Complementary and alternative medicine Medicine Quackery

More quackery promotion in the Chicago Tribune, only this time not by Julie Deardorff

Something must be wrong these days with the Chicago Tribune. I’ve complained about its recent tendency to publish credulous tripe about “alternative” medicine or sympathetic articles about alternative medicine, usually in the form of columns by the ever woo-friendly Julie Deardorff, but also in the form of a truly dumb (at least about medicine) columnist by the name of Dennis Byrne, who promotes bad science claiming links between abortion or birth control and breast cancer. Clearly, in the more than eight years since I lived in Chicago, things have gone downhill at the old Tribune.

This week, things have become even weirder. Julie Deardorff actually published a sensible, skeptical article about the “hydration kick” being pushed by Coke and other manufacturers of “fitness drinks” (like Gatorade and others), while another section of the Tribune, reporter Lauren Viera has taken over Julie’s usual duties of writing the fawning articles about dubious health practices, in this case, “The Master Cleanser“:

It sounds extreme, but spending the first week of January cleaning the pipes has become my healthy resolution of choice. A few years ago, a friend lent me her copy of a straightforward instruction manual of sorts on how to fast correctly and safely.

Named for the lemonade-like elixir derived in 1941 by dietary advocate Stanley Burroughs, “The Master Cleanser” (Burroughs Books, 1976) is a 50-page guide to ridding one’s body of all kinds of toxins — likely to be in excess just after the holiday season. It’s a how-to (and why), replete with recipes, for restoring the digestive system to visible repair, preparing it for a fresh start, and then easing it back into a healthy eating routine — ideally paving the way for a more nutritious diet and, ultimately, a healthier way of life.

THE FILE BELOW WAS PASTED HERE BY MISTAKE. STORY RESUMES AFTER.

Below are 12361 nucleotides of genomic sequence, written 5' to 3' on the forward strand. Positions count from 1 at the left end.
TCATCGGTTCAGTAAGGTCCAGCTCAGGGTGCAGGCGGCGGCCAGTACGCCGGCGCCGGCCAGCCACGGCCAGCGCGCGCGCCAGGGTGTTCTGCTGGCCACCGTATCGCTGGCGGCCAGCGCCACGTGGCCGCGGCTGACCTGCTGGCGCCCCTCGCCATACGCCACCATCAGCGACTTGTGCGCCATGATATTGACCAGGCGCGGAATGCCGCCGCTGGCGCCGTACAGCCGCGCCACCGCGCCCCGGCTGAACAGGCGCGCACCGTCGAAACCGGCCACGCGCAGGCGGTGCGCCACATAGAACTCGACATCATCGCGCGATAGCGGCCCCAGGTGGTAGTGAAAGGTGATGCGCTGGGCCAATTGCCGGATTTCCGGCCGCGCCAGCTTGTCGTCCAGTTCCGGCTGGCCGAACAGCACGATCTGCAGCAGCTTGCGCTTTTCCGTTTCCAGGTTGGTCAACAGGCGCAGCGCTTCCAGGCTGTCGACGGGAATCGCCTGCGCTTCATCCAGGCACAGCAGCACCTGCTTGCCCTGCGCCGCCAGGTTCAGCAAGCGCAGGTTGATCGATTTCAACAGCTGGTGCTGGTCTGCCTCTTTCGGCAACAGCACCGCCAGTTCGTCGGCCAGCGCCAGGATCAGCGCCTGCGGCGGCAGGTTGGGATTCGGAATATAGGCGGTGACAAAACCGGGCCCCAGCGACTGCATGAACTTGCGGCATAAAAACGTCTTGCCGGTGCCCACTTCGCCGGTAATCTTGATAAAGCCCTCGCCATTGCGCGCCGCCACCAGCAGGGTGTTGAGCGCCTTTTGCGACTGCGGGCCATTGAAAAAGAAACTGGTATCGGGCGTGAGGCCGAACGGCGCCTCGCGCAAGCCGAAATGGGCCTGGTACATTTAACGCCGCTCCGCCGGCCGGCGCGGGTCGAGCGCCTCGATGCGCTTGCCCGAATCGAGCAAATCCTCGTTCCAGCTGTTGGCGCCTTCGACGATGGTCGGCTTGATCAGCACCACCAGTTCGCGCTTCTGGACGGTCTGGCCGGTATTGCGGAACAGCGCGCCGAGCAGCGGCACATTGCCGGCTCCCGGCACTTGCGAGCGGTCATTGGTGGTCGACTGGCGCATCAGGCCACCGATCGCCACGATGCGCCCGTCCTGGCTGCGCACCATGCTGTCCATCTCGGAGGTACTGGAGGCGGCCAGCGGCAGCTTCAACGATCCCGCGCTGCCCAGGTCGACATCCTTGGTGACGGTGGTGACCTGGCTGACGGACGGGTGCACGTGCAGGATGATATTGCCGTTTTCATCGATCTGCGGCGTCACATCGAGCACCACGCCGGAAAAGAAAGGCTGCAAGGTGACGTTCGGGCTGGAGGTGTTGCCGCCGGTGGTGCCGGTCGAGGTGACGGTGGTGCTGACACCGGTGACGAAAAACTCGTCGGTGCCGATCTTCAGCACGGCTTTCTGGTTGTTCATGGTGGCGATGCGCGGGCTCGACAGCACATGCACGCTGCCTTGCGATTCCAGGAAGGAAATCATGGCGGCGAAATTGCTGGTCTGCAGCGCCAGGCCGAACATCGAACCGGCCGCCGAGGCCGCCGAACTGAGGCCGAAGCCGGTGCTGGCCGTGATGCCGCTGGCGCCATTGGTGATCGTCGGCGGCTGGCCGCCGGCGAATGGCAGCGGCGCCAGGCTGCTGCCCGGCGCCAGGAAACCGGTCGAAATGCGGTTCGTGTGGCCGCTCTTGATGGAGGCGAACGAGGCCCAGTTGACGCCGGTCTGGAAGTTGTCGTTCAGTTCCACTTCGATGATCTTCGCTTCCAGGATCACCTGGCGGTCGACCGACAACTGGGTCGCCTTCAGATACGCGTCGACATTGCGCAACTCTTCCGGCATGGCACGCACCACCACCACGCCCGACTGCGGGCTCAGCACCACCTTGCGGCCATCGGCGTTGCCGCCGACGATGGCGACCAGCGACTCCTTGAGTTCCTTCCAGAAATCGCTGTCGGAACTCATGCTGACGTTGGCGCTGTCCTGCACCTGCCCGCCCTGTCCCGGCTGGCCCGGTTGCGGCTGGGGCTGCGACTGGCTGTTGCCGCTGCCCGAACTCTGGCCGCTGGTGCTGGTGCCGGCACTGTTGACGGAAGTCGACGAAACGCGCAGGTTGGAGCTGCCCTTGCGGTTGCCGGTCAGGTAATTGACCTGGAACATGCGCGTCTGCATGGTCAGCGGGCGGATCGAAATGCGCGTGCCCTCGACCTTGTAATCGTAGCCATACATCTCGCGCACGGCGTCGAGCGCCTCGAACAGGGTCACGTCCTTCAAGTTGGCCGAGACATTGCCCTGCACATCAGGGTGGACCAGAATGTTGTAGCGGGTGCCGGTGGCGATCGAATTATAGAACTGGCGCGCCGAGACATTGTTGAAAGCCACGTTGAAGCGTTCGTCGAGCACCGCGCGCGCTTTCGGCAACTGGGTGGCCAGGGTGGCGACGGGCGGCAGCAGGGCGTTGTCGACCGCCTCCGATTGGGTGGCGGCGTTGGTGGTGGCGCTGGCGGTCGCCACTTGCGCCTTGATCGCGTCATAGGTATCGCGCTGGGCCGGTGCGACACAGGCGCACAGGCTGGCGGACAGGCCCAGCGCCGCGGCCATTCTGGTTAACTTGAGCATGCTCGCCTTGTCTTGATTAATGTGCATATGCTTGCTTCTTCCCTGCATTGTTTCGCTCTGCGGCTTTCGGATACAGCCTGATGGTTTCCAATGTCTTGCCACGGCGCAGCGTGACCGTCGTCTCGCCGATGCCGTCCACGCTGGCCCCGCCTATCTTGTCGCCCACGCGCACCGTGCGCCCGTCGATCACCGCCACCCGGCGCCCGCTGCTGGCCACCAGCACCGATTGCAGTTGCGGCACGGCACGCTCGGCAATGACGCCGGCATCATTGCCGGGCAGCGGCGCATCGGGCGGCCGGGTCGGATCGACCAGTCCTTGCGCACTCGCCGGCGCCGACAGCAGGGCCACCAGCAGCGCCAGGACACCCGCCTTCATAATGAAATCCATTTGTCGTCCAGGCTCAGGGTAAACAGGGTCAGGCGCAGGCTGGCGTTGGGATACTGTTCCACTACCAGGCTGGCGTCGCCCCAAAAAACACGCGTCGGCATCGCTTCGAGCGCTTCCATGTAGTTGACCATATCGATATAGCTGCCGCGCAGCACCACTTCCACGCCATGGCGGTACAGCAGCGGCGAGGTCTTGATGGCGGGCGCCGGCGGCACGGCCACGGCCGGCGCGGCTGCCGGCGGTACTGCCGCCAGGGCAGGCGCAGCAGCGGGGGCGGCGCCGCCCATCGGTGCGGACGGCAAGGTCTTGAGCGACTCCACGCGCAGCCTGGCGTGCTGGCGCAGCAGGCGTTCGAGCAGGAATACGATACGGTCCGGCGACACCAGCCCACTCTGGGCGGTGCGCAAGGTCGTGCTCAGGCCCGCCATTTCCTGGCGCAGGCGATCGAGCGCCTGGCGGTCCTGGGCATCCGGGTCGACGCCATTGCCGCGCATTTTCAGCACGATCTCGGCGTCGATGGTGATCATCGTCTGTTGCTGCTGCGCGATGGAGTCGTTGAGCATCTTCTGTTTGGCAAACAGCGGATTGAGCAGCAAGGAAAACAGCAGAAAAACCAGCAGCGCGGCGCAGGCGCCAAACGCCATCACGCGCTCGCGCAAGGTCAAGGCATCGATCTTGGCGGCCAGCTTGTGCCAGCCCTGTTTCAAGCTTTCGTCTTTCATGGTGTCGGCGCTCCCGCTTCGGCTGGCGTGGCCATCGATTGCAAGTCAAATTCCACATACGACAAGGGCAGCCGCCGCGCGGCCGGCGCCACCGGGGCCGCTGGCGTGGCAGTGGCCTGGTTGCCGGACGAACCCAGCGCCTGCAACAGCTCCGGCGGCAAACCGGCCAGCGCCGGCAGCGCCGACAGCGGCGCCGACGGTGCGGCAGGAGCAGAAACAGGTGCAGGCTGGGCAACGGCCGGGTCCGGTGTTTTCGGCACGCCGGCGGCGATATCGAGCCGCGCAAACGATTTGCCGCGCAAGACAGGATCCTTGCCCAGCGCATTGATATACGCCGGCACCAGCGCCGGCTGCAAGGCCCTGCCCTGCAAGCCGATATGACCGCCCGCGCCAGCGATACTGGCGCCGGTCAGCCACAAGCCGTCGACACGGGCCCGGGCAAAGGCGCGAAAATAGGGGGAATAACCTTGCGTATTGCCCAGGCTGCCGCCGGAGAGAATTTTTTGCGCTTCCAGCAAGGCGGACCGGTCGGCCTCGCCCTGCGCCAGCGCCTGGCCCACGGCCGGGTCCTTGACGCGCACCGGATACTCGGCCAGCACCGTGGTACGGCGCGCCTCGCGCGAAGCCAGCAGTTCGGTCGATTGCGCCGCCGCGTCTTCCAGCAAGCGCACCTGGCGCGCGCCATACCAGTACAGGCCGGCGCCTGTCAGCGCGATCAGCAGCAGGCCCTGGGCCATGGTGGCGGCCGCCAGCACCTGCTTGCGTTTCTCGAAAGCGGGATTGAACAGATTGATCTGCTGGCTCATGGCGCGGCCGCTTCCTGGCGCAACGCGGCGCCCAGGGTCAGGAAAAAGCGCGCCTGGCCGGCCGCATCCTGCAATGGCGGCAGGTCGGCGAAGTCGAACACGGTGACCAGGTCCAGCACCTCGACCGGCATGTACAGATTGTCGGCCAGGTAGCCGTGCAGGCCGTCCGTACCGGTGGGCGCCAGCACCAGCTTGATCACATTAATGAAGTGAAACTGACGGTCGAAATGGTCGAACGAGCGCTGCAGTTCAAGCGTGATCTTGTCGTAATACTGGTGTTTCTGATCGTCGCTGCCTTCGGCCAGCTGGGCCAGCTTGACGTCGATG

As the brief recipe and description listed in the article reveals, The Master Cleanser is nothing more than an old-fashioned colon cleanse that is claimed to “detoxify” the body, and it’s about as useless:

Burroughs’ elixir, which consists of 2 tablespoons of lemon juice, 2 tablespoons of Grade B maple syrup, a pinch of cayenne pepper and 8 ounces of purified water — should be consumed 6 to 12 times daily; plus a glass of sea-salt water each morning and a laxative tea each night. He advises sticking to the elixir/laxative routine for at least 10 days for the cleanse to be fully effective; then, ease back into healthy solid foods over at least three days, starting with fresh orange juice, then raw fruits and vegetables.

Yup. Nothing more than a colon and liver cleanse.

Naturally, as is mandatory for such shoddy journalism, there is the sole skeptical voice, this time in the form of a dietician named Dawn Jackson Blatner, who dutifully points out that fasting and existing on mainly lemon juice and maple syrup for days on end is not a good way to lose weight and that the body has a perfectly fine method of self-detoxification in the form of the liver, kidneys, skin, and lungs, thank you very much. Just as naturally and expected for this sort of “journalism,” the skeptical voice is discounted: